With Christmas just round the corner you might be dreaming of a cuddly puppy, cute kitten or a pair of rabbits waiting for you under the tree. But before you ask Santa for a pet, or think about giving someone a pet as a present, stop and think: have you thought about what it takes to own a pet? And is Christmas the best time for a new pet to settle into your home?
The right pet can be a really rewarding addition to your family, but taking one on at this time of year may not be in the best interest of that pet. Introducing a new pet to your home takes a lot of planning, preparation and time, which you’re unlikely to have during the hustle and bustle of Christmas.
The festivities can be very stressful for pets. The noise and commotion can create additional worry for pets who find themselves in unusual surroundings. What they really need is peace and quiet while settling into a new home and routine.
It’s easy to get distracted with visitors, parties and getting that last-minute shopping done, meaning that you may not be able to give a new pet your full attention and all the care they need. There are also lots of pet hazards around at Christmas: decorations and presents can pose a danger to inquisitive animals, who may end up at the vet’s after swallowing paper, ribbon or bows, or getting their paws on harmful food such as chocolate or raisins.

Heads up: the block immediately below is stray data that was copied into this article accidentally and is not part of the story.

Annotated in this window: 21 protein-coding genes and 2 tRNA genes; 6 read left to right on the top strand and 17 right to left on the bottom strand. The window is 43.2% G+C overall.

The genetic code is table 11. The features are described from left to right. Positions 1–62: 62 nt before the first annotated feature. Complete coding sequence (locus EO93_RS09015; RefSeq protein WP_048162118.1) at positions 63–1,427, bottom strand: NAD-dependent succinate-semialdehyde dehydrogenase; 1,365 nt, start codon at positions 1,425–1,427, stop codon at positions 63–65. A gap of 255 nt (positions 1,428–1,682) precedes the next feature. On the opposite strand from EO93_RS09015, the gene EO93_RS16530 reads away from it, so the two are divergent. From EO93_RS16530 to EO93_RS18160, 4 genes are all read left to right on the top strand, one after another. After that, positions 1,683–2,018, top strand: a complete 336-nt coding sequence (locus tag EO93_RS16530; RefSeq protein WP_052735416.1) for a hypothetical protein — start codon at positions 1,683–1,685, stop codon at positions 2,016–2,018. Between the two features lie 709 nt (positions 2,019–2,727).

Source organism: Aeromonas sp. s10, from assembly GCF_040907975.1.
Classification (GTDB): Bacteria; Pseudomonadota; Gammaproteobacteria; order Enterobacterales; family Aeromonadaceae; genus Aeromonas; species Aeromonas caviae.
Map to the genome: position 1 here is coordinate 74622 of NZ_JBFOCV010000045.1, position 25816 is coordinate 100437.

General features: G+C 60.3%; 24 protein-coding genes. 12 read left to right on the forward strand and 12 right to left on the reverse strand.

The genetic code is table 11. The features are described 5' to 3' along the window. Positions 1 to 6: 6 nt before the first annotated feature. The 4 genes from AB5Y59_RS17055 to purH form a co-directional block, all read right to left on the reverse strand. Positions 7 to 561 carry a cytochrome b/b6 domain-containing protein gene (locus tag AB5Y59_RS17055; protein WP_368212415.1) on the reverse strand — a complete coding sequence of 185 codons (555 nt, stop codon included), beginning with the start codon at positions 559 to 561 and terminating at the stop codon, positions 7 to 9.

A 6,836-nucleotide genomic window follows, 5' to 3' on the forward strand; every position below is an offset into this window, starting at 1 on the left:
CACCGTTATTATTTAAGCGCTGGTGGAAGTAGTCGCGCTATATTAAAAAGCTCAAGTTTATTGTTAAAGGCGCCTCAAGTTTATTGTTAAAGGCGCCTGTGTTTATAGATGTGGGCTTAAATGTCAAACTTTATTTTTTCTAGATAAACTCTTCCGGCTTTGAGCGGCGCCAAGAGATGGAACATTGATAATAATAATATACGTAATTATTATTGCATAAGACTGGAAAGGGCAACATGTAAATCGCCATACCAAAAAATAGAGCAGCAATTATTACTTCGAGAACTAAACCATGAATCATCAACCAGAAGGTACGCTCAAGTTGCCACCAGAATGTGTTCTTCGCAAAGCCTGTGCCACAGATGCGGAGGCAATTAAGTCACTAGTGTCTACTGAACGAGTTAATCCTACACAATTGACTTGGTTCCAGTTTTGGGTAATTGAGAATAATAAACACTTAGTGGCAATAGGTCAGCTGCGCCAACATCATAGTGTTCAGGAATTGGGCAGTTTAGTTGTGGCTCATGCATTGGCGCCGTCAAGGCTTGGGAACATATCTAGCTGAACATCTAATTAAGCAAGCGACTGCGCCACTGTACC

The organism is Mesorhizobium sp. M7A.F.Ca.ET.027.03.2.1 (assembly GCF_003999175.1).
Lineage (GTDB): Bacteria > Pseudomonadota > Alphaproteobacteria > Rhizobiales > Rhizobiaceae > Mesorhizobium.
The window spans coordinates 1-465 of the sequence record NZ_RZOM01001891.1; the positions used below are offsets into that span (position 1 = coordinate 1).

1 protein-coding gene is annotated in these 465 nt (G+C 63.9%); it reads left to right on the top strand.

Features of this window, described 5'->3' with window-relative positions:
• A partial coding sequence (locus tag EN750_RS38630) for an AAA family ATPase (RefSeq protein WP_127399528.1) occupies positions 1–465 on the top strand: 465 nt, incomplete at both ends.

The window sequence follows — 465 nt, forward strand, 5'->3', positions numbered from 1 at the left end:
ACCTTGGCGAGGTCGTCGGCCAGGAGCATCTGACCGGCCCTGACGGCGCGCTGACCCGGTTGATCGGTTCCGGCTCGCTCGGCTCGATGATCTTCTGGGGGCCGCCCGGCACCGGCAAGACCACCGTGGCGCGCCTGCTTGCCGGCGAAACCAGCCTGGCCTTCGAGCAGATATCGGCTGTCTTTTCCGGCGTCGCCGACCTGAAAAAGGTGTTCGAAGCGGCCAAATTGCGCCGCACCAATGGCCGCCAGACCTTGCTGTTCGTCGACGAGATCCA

The 2015 PDSA Animal Wellbeing (PAW) Report – the largest survey into pet welfare in the UK– revealed that millions of pets are being bought on a whim, with 4.5 million pet owners doing no research at all before getting a pet. This lack of knowledge can result in lots of problems for our pets as new owners realise exactly how much work they are to look after properly!
The report also reveals that over 1.2 million pets were bought as a present or surprise gifts, a number that has risen sharply since 2012. The recipient is unlikely to be prepared for how much time, money or responsibility being a pet owner involves. The novelty can quickly wear off if the owner is not fully committed to providing a lifetime of care, leading to pets being abandoned.
If you know someone who would love a pet but hasn’t any experience of looking after a four-legged companion, you could get them a brilliant book all about their favourite animal. Then, they can read up on everything that pet needs to live a happy and healthy life and make an informed decision themselves at the right time. Alternatively, sponsoring a pet through an animal charity can also give people that warm, fuzzy feeling as well as helping to support animal welfare causes.
Owning a pet can be rewarding and immensely enjoyable, but it takes a lot of time and dedication. To help you make the right choice, think about if you can provide for five key things all pets need to help them to lead a happy, healthy life: the right environment, diet, to be able to express natural behaviour, the right companionship, and to have their health needs met (which includes regular vet care such as checks, vaccinations, flea and worm treatments, but also one-off costs such as neutering, and emergency care).
Have a lovely Christmas!